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System Fails Welfare Recipients in Chicago Area

ROBERT SIEGEL, host:

This is ALL THINGS CONSIDERED from NPR News. I'm Robert Siegel.

MELISSA BLOCK, host:

And I'm Melissa Block.

On paper, Illinois is one of the most successful states at getting people off welfare. Since the federal Welfare Reform Law of 1996, Illinois has posted the third-largest reduction in families receiving assistance. More than 241,000 families were on the state's rolls a decade ago; today, the number is closer to 42,000. Many of these people found jobs, but a new study of Chicago welfare recipients suggests the drop may also have a lot to do with red tape. NPR's Rachel Jones reports.

RACHEL JONES reporting:

When people have problems getting their public aid benefits in Chicago, Claudia Lanuza is the first to hear about it. When she checks her voice mail every morning at the Legal Assistance Foundation of Chicago, there are dozens of calls from frustrated people.

(Soundbite of Touch-Tone; recording)

Unidentified Computerized Voice: You have 40 new messages and no saved messages.

Ms. CLAUDIA LANUZA (Legal Assistance Foundation of Chicago): Usually, the callers are either crying or screaming.

(Soundbite of recording)

Unidentified Computerized Voice: To listen to new messages, press one.

(Soundbite of Touch-Tone; recording)

Unidentified Woman #1: I'm calling because the Public Aid Department denied my food stamp application. And the second person in my household is 83, and she is disabled, and we need some food stamp assistance.

(Soundbite of Touch-Tone)

JONES: Often Lanuza's is the first friendly voice callers have heard in weeks or months of calling public aid offices across the city. As the voice of the Public Benefits Hotline, the baby-faced 20-year-old sports a Hello Kitty necklace and is painstakingly polite while returning calls and gathering information.

Ms. LANUZA: OK. And the problem that you're having, please?

Unidentified Woman #2: They said because I'm getting Social Security that they cut my benefits.

JONES: Lanuza takes down their information and passes it along to the student interns and lawyers who staff the hotline.

Ms. LANUZA: Usually, their main complaint is that the caseworkers don't help, that they don't answer their phone, that they're rude. And I try to be as understanding as I can and I write down the information, because there's not much I can do but open the cases and make sure that they're heard through me.

JONES: Lanuza may well be speaking with some of the same people being counted as part of the Illinois Department of Human Services' reduced welfare case load. State officials say the numbers drop because more people further their education or found jobs, but researchers say there's more to it than that.

Professor EVELYN BRODKIN (University of Chicago): Under the auspices of welfare reform, many people lost access to benefits regardless of whether they had work to replace it or, in this case, regardless of whether they were still eligible to receive them.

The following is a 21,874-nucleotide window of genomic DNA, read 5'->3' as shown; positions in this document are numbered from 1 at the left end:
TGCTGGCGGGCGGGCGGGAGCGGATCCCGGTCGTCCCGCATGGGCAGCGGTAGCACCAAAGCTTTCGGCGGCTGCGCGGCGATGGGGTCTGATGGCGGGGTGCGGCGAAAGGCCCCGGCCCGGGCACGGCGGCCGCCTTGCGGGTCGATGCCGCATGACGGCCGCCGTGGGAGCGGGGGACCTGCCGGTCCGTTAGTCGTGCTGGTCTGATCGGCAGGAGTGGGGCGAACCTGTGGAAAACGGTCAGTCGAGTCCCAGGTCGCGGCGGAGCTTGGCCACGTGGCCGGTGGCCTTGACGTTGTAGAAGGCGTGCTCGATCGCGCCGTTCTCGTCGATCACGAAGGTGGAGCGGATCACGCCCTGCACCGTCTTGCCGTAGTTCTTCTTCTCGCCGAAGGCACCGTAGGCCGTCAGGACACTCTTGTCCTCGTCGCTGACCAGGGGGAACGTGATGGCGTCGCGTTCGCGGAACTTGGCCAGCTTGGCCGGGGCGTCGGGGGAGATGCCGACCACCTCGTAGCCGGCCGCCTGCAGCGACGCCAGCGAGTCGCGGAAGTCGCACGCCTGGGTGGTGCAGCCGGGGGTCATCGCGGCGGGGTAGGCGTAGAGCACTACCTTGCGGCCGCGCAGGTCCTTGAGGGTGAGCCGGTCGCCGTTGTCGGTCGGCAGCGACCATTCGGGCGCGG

JONES: Evelyn Brodkin is a professor at the University of Chicago. She was lead researcher on the study of welfare hot lines calls received between August of 2000 and July of 2001. Brodkin says the study revealed widespread disorganization, miscommunication and processing hassles.

(Soundbite of door opening)

JONES: On this day, a former teacher who's a walk-in client at the hotline seems to typify the stories that the researchers heard.

Ms. QUEEN KAI-SEARLES: I'm Queen Kai-Searles(ph), and I'm a schoolteacher. And I was placed on an unpaid mandatory medical leave, and that is why I'm attempting to receive benefits at this time.

JONES: Under welfare reform, people like Searles have to constantly keep their caseworkers informed about how much money they make, whether they found work and how often. After Searles found a part-time job, her food stamps were cut, but after two weeks, her job ended. For a while, she had no food for herself and her two children. Now, she says, she may lose her home.

Ms. SEARLES: And in the process, I've become very destitute, and I have property and that property is in foreclosure now.

JONES: The researchers say clients like Searles lost hours of work on their low-wage jobs going to public aid offices to prove their eligibility only to have documents disappear. State officials agree that there have been some problems.

Ms. MARTHA ARNOLD(ph) (Director, Human Capital Development, Illinois Department of Human Services): But the reality is we don't have the intensity of staff to work with all families to the extent that they need to be worked with.

JONES: Martha Arnold is director of Human Capital Development at the Illinois Department of Human Services. She says caseworkers are overburdened; some handling more than 100 cases each. But, she says, the department has improved since the study was done and that the agency meets its mandate.

Ms. ARNOLD: We serve 1.8 million families across the state of Illinois every year. Not serving one family well is not OK, but the majority of the time, we still get it right, and I stand by that statement.

JONES: And Arnold believes that even if there are administrative problems, they aren't bad enough to keep people who really need help from seeking it because their department's doors are always opened. Still, the hotline calls keep coming.

(Soundbite of recording)

Unidentified Woman #3: (Spanish spoken)

JONES: Rachel Jones, NPR News.

(Soundbite of recording)

Unidentified Woman #3: (Spanish spoken) Transcript provided by NPR, Copyright NPR.

Rachel Jones
Rachel Jones reports on education, social policy, and welfare reform issues at NPR. She has also covered children’s health and development, as well as well as racial disparities in health care.